Sumo Logic Cloud SIEM is available in AWS Marketplace and you can use a free trial to evaluate the solution. Before having a look at how this works in practice, let’s see how it’s being used.

Customer Case Study – Medidata
I had the chance to meet a very interesting customer to talk about how they use Sumo Logic Cloud SIEM. Scott Sumner is the VP and CISO at Medidata, a company that is redefining what’s possible in clinical trials. Medidata is processing patient data for clinical trials of the Moderna and Johnson & Johnson COVID-19 vaccines, so you can see why security is a priority for them. With such critical workloads, the company must keep the trust of the people participating in those trials.

Scott told me, “There is an old saying: If you can’t measure it, you can’t manage it.” In fact, when he joined Medidata in 2015, one of the first things Scott did was to implement a SIEM. Medidata has been using Sumo Logic for more than five years now. They appreciate that it’s a cloud-native solution, and that has made it easier for them to follow the evolution of the tool over the years.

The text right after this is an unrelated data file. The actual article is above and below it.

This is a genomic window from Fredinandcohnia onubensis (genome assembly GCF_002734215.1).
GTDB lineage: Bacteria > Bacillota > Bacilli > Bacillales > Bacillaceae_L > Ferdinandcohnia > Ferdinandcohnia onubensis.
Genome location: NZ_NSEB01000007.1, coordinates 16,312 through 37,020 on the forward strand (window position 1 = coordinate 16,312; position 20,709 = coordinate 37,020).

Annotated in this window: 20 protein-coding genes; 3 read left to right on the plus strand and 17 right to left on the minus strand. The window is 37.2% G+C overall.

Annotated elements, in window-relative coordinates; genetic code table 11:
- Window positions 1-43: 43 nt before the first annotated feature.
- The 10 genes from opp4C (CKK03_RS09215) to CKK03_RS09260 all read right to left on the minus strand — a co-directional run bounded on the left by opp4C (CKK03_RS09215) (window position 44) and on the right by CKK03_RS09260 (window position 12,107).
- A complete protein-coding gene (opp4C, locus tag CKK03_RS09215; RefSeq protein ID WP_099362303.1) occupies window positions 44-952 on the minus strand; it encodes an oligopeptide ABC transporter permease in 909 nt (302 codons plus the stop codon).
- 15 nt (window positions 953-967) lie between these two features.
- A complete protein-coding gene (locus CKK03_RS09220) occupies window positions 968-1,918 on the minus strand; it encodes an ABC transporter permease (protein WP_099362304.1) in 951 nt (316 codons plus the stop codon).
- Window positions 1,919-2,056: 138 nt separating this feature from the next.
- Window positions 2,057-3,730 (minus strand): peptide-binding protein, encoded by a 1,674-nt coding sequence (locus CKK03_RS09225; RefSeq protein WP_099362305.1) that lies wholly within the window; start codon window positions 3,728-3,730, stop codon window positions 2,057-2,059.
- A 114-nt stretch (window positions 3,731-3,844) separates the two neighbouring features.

“Not having transparency in the environment you process data is not good for security professionals.” Scott wanted his team to be able to respond quickly and, to do so, they needed to be able to look at a single screen that displays all IP calls, network flows, and any relevant information. For example, Medidata has very aggressive checks for security scans and any kind of external access. To do so, they have to look not just at the perimeter, but at the entire environment. Sumo Logic Cloud SIEM allows them to react without breaking anything in their corporate environment, including the resources they have in more than 45 AWS accounts.

“One of the metrics that is floated around by security specialists is that you have up to five hours to respond to a tentative intrusion,” Scott says. “With Sumo Logic Cloud SIEM, we can match that time aggressively, and most of the times we respond within five minutes.” The ability to respond quickly allows Medidata to keep patient trust. This is very important for them, because delaying a clinical trial can affect people’s health.